Grant, Elizabeth (DNB00)

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GRANT, ELIZABETH (1745?–1814?) song-writer, of Carron, is vaguely known as the writer of one song, 'Roy's Wife of Aldivalloch.' She was the daughter of 'Lieutenant Joseph Grant, late of Colonel Montgomerie's regiment of highlanders,' and was probably born about 1745, near Aberlour, on the Spey, Banffshire. She was married about 1763 to her cousin, Captain James Grant of Carron, near Elchies, on the Spey. Grant being unfortunate, sold Carron in 1786 or 1787 to Robert Grant of Wester Elchies, and in 1790 he died within Holyrood. Mrs. Grant was afterwards married to Dr. Murray, a Bath physician, and she died at Bath about 1814. A portrait of her is at Castle Grant, where, however, little is known of herself.

'Roy's Wife,' Mrs. Grant's only known production, instantly became popular, and it remains a favourite among standard Scottish songs. Its allusions bear upon persons and places on the Aberdeen border of Mrs. Grant's native county. There are fragments of a legendary lyric with several of the same references, but 'Roy's Wife' has completely superseded this, besides appropriating to itself the old 'Ruffian's Rant' to which it is sung. Writing to Thomson in 1793 and 1794, Burns refers to the song, and himself makes a little English experiment to the same tune, in a conciliatory address to Mrs. Riddel. As in these letters Burns calls the air 'Roy's Wife,' while his 'Ladie Onlie,' written for Johnson's 'Museum' in 1787 is set to the tune 'The Ruffian's Rant,' we get an approximate date for the appearance of Mrs. Grant's song.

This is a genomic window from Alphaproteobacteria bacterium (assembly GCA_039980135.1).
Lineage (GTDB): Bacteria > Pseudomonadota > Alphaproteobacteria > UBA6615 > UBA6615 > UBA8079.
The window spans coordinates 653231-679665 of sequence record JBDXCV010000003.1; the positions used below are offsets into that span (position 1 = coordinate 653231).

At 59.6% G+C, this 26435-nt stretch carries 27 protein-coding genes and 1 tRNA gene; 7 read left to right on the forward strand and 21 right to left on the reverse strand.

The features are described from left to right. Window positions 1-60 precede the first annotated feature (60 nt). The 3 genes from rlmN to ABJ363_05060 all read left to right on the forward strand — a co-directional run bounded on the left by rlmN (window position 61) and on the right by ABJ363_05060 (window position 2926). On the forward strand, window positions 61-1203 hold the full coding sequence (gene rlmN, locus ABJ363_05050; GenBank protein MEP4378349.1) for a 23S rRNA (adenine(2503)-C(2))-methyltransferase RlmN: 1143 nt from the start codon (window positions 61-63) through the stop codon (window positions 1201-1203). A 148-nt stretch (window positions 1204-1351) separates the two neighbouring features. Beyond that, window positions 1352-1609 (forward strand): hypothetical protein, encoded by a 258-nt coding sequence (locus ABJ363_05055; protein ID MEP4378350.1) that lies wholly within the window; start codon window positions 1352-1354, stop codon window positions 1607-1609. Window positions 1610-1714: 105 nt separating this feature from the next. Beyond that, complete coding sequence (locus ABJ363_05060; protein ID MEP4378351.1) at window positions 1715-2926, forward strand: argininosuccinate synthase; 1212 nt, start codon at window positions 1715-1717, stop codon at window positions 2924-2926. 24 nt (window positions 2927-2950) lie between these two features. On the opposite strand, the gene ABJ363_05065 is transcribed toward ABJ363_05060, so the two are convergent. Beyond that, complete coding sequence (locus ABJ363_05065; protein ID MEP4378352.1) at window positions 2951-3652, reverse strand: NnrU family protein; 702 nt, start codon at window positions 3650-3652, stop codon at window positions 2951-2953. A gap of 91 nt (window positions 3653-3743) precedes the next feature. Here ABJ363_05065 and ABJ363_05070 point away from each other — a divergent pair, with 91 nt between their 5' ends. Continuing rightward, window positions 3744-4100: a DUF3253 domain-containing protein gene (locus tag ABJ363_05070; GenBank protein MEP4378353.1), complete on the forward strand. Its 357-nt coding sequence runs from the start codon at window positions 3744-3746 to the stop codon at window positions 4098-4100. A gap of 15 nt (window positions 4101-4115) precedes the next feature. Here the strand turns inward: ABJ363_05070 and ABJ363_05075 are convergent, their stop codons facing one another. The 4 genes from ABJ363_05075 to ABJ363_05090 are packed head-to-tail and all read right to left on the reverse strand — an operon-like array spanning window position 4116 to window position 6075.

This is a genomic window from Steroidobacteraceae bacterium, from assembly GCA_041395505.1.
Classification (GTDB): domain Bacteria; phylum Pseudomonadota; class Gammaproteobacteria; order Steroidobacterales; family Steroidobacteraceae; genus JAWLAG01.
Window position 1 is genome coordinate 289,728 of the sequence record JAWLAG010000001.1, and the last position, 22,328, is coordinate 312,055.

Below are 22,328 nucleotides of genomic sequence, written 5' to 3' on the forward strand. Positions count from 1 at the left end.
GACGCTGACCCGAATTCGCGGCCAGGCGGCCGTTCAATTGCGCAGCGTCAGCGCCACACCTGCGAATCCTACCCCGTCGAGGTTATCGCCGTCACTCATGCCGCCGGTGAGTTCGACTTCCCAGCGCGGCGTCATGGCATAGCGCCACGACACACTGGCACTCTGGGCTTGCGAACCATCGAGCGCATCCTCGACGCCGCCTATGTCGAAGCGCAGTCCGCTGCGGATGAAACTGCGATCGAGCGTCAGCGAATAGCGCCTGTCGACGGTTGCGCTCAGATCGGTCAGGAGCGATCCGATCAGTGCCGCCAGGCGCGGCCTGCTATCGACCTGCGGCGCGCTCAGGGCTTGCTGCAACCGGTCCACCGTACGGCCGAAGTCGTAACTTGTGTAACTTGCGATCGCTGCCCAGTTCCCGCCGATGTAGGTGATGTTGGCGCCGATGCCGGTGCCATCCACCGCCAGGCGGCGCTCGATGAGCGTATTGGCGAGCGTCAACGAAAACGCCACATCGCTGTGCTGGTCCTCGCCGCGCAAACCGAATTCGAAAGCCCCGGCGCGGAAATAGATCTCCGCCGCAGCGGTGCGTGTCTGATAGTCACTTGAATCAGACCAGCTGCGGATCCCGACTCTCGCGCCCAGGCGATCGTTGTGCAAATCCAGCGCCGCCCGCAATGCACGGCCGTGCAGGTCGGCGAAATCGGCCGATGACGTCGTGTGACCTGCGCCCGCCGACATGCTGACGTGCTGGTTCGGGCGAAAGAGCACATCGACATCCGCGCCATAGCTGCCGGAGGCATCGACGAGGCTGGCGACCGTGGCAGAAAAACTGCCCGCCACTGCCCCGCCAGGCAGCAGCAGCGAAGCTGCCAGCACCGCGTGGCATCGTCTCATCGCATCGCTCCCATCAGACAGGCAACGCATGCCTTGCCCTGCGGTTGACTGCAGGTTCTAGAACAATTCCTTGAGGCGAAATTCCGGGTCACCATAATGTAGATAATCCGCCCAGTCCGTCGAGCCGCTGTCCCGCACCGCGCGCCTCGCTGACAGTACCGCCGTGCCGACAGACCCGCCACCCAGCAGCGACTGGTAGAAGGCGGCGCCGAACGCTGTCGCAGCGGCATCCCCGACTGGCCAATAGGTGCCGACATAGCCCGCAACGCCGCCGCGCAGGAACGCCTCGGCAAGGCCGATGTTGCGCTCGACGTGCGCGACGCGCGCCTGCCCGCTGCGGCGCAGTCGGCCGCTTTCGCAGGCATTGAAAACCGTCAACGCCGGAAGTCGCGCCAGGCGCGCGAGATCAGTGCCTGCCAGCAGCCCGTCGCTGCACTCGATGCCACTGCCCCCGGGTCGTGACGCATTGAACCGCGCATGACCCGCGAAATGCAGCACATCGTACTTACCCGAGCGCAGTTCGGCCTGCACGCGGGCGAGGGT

[Information kindly supplied by the Rev. W. M. Birch, vicar of Ashburton; Laing's Additional Illustrations to Johnson's Museum, iv. 368; Johnson's Museum; Fraser's Chiefs of Grant; Graham's Songs of Scotland; Rogers's Scottish Minstrel.]

T. B.